Lynndie England: Life After Abu Ghraib


In what is perhaps one of the strangest interviews of all time, the Guardian’s Emma Brockes heads to Fort Ashby, West Virginia, to interview Lynndie England, the woman accused of abusing prisoners at Abu Ghraib.

England, who served 521 days in prison for her role in the physical, sexual, and emotional abuse at Iraq’s Abu Ghraib prison, is now living in a trailer with her parents in rural West Virginia, and spends most of her time with her lawyer, Roy, a Gulf War veteran who seems proud of his client’s infamous conduct. England is perhaps the best known face of the Abu Ghraib scandal, as photographs showing her dragging a prisoner by a leash came to best represent the horrors being committed at the prison; the fact that England was a woman only horrified people more, and as Brockes notes, she “wasn’t the only woman soldier in the photographs – Sabrina Harman and Megan Ambuhl were both court martialled for their roles – but England was the most arresting looking, like a 14-year-old boy who shouldn’t have been there in the first place. Her legal defence, that she was unduly influenced by Specialist Charles Graner, the father of her child and the only soldier still serving time for abuses at Abu Ghraib, was compounded outside the courtroom by assumptions about her background; that she came from a place where people didn’t know better.”

Back in her hometown, England is now having trouble finding work, due to her record as a felon and her notoriety. She claims that she’s received both hate mail and fan mail, and recalls her time at Abu Ghraib with a type of weird fondness, a laughter that springs up at strange times. When Brockes asks England about any female prisoners at Abu Ghraib, England responds, while laughing:”At one point we had four. Oh my God, this one, she was crazy. They had to take her to the loony bin. We called her the wolf lady coz she had all this hair. She was screaming and whatever.”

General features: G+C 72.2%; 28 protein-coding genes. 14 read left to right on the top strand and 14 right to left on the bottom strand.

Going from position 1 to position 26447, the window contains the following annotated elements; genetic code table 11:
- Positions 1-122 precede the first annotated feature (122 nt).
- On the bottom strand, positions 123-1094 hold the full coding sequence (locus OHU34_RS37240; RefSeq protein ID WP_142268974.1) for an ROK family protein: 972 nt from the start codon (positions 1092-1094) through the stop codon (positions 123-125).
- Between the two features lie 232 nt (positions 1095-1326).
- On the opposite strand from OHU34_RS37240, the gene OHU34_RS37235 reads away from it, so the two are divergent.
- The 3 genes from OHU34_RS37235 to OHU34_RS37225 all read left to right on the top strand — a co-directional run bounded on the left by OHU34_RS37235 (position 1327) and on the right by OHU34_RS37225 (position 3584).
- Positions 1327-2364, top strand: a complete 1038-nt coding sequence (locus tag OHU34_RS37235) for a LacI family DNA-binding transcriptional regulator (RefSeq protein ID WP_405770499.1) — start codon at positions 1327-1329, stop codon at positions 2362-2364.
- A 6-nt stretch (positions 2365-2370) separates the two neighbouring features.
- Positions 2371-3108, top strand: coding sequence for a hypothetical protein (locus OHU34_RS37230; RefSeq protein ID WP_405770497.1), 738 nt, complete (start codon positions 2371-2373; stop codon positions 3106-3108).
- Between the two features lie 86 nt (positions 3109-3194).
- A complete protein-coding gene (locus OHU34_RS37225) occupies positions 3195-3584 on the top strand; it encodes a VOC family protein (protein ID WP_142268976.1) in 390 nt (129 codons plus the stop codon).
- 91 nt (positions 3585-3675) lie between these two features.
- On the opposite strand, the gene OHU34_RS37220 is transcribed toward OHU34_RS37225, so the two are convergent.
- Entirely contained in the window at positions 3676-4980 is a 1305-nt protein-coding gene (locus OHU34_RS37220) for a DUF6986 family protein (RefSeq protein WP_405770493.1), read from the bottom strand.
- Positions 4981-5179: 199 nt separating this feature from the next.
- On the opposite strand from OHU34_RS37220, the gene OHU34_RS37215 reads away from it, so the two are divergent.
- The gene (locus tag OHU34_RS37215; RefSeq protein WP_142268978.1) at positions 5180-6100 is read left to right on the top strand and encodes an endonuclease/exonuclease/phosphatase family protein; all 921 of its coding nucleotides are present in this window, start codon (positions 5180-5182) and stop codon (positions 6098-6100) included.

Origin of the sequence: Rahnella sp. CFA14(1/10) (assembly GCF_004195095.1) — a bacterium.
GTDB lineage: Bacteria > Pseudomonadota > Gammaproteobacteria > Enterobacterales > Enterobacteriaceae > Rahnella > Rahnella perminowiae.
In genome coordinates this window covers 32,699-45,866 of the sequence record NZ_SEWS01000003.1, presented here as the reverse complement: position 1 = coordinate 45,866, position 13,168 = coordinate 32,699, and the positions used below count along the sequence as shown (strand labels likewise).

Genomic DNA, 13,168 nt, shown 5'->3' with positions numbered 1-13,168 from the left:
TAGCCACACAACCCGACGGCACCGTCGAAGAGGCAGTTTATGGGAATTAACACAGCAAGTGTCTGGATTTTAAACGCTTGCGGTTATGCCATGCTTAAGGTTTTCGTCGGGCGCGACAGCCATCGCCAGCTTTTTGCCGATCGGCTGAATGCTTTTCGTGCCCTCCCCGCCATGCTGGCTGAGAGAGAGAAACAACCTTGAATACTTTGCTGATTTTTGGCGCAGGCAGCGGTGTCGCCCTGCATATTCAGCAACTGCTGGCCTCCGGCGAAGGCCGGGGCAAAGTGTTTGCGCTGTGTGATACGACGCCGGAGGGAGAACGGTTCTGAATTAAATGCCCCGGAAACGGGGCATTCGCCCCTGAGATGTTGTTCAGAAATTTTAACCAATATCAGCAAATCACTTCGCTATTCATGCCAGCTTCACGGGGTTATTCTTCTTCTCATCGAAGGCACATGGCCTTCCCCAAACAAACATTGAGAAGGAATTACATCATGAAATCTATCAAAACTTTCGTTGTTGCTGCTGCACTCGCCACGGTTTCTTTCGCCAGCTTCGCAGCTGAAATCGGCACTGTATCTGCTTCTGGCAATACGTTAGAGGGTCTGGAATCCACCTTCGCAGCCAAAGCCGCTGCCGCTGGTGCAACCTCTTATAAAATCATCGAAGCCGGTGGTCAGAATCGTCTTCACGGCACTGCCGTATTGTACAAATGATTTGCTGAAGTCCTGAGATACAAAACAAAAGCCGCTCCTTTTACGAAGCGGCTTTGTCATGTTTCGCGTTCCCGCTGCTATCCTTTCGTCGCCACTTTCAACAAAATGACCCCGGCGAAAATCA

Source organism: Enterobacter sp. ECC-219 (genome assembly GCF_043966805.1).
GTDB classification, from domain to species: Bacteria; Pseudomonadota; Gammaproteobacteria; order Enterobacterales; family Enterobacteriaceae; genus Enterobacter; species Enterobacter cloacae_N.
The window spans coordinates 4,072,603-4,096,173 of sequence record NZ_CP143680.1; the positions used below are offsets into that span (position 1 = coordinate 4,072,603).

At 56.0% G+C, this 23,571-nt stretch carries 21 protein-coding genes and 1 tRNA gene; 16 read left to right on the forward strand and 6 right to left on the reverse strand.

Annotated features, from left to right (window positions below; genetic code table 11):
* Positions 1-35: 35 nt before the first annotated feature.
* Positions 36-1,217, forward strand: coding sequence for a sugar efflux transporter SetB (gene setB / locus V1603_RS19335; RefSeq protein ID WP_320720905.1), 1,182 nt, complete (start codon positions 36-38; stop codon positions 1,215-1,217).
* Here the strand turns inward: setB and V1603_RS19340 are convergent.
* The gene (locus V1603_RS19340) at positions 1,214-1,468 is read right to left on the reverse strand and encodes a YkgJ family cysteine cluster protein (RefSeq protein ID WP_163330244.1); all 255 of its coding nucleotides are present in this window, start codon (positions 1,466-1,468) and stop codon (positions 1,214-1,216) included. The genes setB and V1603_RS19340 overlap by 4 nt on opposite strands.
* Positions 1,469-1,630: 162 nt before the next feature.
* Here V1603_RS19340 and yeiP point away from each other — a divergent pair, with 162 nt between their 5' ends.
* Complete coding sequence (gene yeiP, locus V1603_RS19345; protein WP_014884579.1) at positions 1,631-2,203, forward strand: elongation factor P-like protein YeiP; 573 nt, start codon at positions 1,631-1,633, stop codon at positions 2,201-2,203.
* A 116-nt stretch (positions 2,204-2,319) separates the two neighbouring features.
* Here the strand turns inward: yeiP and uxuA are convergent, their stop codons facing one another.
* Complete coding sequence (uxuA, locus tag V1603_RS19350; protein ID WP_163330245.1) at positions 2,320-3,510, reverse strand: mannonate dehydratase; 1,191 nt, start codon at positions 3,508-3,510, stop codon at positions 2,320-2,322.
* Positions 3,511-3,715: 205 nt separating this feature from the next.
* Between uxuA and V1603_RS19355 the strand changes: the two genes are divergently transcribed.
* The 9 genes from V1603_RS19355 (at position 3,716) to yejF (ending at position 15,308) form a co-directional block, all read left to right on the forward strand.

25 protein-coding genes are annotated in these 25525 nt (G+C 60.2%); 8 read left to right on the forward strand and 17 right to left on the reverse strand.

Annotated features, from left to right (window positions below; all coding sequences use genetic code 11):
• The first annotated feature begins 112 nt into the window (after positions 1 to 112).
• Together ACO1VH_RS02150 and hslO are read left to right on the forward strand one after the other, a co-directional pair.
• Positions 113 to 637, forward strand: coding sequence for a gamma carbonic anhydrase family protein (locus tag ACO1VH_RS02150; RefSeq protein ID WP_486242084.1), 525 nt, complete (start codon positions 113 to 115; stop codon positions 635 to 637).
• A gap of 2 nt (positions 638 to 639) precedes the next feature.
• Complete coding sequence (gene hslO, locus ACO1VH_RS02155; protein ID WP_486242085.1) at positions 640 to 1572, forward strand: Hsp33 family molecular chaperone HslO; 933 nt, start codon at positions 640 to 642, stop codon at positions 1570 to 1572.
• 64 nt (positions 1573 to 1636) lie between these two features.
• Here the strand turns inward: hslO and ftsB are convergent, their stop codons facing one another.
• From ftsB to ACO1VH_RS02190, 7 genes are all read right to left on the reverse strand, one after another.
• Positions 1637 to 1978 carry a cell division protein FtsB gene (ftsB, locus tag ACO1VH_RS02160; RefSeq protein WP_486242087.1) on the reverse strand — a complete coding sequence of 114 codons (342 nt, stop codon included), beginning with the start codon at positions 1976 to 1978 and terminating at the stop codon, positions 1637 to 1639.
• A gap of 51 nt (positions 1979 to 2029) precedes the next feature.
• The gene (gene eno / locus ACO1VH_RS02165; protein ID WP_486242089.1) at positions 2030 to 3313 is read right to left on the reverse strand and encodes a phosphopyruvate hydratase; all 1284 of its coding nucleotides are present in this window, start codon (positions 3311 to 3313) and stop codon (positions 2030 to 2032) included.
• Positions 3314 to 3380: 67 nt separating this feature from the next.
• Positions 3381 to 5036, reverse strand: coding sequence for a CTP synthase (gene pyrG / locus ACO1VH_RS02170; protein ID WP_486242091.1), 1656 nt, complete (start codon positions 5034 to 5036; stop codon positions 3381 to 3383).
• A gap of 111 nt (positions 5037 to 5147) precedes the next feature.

England becomes incredibly defensive when Brockes suggests that perhaps Megan Ambuhl, a fellow female soldier, was smart enough to stay out of the photographs: “She didn’t plan that. It just happened. She wasn’t clever. She’s a pothead. She was just there. She wasn’t in a lot of photos because she didn’t want to be. She would just walk away,” and later claims that she was coerced into taking the photos by Specialist Charles Graner (who also happens to be the father of her son), “”I didn’t want them. But he was so persistent. Go on! Just for me! If you loved me, you’d do it. I’m like, gee, OK just take the damned picture.”

Though Graner is still in prison for his role in the scandal, as Brockes notes, “it is England’s rather than Graner’s face that will be remembered. The photographer invites England to accompany him for photos, but she is reluctant; she lingers at the table and fidgets. Roy jokes, ‘How about I find you a hood and some wires?’ England laughs, mirthlessly. ‘You know me too well.'”

England tells Brockes that she’s still processing the events that took place at the prison: “”I mean, I had a lot of time to think about it after the trial and what I’d learned. Thinking back … I don’t want to say I matured more, but I realised that I was so naive and trusting. But what happens in war, happens. It just happened to be photographed and come out. Of course, a lot of people said if you guys had just shut up or killed them, there wouldn’t have been any trouble. I could think of it like that, but … I mean, I don’t even know how to describe it. They were the enemy. I don’t want to say they deserved what they got, but they … um. They … This is my problem. I can’t think of words.”

Perhaps the weirdest element of the interview is the bubble England and her lawyer, Roy, seem to live in. Despite (or, perhaps due to) the fact that she and her child have to live in a trailer with her parents, that she can’t get a decent job, she seems to latch on to the Abu Ghraib days like some people latch on to high school or college memories; one gets the sense that it was the only time she felt like she was wanted or belonged somewhere, a horrible idea, considering that the bond these people shared was the torture of other human beings. Though she says she’ll be on antidepressants for the rest of her life, one wonders if she has even begun to process her actions or how they affected others; for now, it seems, England’s life revolves around a sequence of hiding, passing the blame, and waiting for the rest of the world to forget.

She’s Home From Prison, But Lynndie England Can’t Escape Abu Ghraib [The Guardian]

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